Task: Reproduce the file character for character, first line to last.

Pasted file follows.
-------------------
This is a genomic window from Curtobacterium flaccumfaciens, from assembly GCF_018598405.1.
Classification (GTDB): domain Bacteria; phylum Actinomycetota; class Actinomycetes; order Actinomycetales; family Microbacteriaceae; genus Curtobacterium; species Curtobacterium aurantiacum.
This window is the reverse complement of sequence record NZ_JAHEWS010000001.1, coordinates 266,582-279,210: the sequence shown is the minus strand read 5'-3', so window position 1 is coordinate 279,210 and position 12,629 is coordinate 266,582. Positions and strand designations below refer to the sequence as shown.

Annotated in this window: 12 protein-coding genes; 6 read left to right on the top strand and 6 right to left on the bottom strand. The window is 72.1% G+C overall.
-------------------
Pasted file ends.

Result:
This is a genomic window from Curtobacterium flaccumfaciens, from assembly GCF_018598405.1.
Classification (GTDB): domain Bacteria; phylum Actinomycetota; class Actinomycetes; order Actinomycetales; family Microbacteriaceae; genus Curtobacterium; species Curtobacterium aurantiacum.
This window is the reverse complement of sequence record NZ_JAHEWS010000001.1, coordinates 266,582-279,210: the sequence shown is the minus strand read 5'-3', so window position 1 is coordinate 279,210 and position 12,629 is coordinate 266,582. Positions and strand designations below refer to the sequence as shown.

Annotated in this window: 12 protein-coding genes; 6 read left to right on the top strand and 6 right to left on the bottom strand. The window is 72.1% G+C overall.